No disrespect meant, but do you actually know what happened to the flanks of Longstreet's assault on July 3? Harman thoroughly goes on to explain that the ORIGINAL shape of Longstreet's attack was a giant arc, with Pettigrew and Trimble marching straight eastward toward Cemetery Hill, and Pickett marching at a 45 angle to the Union Line, aiming for Cemetery Hill.

Originally, the right flank of Pickett's division was supposed to be supported by horse artillery, which was to move out and provide counter-battery fire against McGilvery's guns on Cemetery Ridge. This artillery support was supposed to help Pickett maintain his flank and keep his assaulting line organized and on track towards Cemetery Hill.

But since this artillery support never moved forward, Pickettt's flank was heavily damaged by flanking fire and it herded INWARDS towards the center of the attack.

In a likewise manner, Pettigrew's LEFT flank was damaged badly by both flanking federal infantry and artillery fire from Cemetery Hill. So HIS flank was caved in, and IT ALSO herded towards the center of the attack.

I don't understand your assertion at all. Longstreet was never "permitted" to march straight east with all three divisions, you're not grasping the nature of the charge. Pettigrew and Trimble WERE supposed to march straight east, directly toward the western slope of Cemetery Hill, while Pickett was ordered to march in a NORTHEAST/NORTH direction, to roll up Hancock's corps and ultimately attack Cemetery Hill from the South.

Therefore the charge itself was aimed at Cemetery Hill from TWO directions. Longstreet was not "permitted" to march straight east. He was ordered to have all three divisions to march TOWARD Cemetery Hill, with Ziegler's Grove as a landmark and focal point.

But because BOTH FLANKS of the attack were caved in, it GAVE THE APPEARANCE in hindsight that the focus of the attack was at the angle, because that was where most of the confederate attackers ended up being concentrated. But the concentration of confederates at the angle was NOT THE DESIGN of the charge, but rather the consequences of having its flanks caved in. In other words, the attack lost its shape and lost its direction. Everybody was essentially herded "inwards", and so instead of the arc closing in on Cemetery Hill, it became in its final moments a desperate struggle at the angle in the stone wall.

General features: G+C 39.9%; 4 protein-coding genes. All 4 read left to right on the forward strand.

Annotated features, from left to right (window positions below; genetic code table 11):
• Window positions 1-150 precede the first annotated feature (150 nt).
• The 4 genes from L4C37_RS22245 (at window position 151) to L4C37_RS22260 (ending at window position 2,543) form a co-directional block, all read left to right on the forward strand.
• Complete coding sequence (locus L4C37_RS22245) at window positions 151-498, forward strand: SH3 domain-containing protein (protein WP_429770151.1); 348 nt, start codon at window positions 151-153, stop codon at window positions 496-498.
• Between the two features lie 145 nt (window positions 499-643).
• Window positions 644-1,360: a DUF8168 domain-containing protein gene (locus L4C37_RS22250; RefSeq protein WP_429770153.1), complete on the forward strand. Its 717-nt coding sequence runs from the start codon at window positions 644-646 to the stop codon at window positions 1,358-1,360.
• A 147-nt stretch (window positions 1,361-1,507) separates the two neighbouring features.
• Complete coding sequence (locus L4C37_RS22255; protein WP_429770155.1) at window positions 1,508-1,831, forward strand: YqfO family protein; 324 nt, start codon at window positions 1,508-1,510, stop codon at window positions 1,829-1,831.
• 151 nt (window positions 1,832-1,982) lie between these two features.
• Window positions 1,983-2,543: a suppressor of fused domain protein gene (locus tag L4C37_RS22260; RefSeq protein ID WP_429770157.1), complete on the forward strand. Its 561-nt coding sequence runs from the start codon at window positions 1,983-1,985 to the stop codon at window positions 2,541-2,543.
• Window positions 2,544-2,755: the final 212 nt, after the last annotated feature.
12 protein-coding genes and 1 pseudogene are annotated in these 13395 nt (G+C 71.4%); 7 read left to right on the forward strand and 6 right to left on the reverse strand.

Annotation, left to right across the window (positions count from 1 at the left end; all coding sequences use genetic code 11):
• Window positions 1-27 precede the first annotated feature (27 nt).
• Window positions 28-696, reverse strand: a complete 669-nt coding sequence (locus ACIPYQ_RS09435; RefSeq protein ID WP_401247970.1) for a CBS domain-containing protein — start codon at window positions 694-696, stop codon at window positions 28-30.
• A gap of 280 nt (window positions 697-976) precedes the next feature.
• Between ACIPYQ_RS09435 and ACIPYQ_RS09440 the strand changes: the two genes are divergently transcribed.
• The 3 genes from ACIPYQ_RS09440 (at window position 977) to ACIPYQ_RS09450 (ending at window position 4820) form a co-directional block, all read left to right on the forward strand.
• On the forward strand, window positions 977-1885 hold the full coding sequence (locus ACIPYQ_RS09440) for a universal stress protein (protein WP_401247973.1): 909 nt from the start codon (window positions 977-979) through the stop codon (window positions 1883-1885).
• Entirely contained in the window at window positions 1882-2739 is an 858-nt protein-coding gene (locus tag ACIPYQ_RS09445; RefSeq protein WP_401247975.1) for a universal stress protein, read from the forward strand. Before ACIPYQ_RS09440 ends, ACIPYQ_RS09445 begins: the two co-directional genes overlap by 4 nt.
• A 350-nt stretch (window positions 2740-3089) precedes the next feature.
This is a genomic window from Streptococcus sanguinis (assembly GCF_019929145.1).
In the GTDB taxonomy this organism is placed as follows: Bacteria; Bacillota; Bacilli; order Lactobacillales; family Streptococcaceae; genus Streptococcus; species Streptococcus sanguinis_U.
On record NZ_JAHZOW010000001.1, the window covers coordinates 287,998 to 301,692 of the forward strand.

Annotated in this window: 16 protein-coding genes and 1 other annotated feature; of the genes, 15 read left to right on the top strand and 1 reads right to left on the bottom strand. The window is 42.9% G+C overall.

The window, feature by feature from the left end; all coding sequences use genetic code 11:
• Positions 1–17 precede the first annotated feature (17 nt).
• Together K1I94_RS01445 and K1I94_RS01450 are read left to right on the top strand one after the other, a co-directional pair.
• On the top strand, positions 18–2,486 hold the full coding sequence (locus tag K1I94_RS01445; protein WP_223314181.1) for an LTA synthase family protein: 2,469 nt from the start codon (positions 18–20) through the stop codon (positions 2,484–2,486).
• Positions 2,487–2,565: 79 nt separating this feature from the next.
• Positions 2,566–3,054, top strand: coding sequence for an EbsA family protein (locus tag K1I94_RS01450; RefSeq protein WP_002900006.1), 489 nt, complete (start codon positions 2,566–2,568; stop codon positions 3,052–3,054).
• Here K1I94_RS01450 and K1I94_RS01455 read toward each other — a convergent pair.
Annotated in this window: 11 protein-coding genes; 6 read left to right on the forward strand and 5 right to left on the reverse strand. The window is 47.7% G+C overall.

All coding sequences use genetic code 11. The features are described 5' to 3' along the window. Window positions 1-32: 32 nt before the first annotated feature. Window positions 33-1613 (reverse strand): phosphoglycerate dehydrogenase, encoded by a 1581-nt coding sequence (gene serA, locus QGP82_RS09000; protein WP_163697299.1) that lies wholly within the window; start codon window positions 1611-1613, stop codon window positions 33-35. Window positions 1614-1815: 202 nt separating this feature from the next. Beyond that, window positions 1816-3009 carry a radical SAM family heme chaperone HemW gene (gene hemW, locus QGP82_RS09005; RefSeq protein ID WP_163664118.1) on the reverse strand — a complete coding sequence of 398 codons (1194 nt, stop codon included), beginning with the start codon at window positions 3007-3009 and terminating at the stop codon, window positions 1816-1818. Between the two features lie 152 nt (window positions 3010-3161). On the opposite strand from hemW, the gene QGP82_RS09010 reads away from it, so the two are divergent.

But the "High Water Mark" merely marks the point at which the assault on Cemetery Hill was STOPPED. The actual spot itself was insiginficant in terms of the plans for the attack. The angle, the tiny copse of trees, were merely supposed to be by-passing points that Pickett was to march through as he rolled up Hancock towards the north.

But the caving in of the flanks of the attack caused the actual physical shape of the confederate attacking line to change, forcing the whole attacks towards the center. The angle became the point of deepest confederate penetration, FAR short of its goal of Cemetery Hill.

Like I said, no disrespect meant, but did you actually READ this book? Because you said two total, absolute untruths about it!!!

Everything I just discussed, Harman also discusses in DETAIL in his book!

Campaigner1 Inactive Member11 Nov 2011 5:09 p.m. PST


Harman also explains why Pickett started out not from the woods of Seminary Ridge as is popularly believed, but actually out in front of the confederate line about 200 yards, under cover of a swale.

More importantly, this deployment out in front of the confederate line was deployed at an angle 45 DEGREES to the Union line.

Why would Pickett have been deployed at such a strange angle? Because Pickett's part of the attack was essentially taking the same track and angle as Hood and Mclaw's took on July 2, "up the Emmitsburg Road". The only difference between Hood and Mclaws on July 2 and Pickett on July 3, was that Pickett was starting out much closer to Cemetery Hill than Hood and Mclaws were. Pickett was farther up the line so to speak.

This 45 degree angle of attack against an enemy line was a favorite of Lee's that he had used in other battles. This type of attack had a long military tradition, going back through Napoleon, and as far back as Frederick the Great.

Lee emulated both men and was influenced by them, and indeed used this 45 degree attack as they had done in past wars.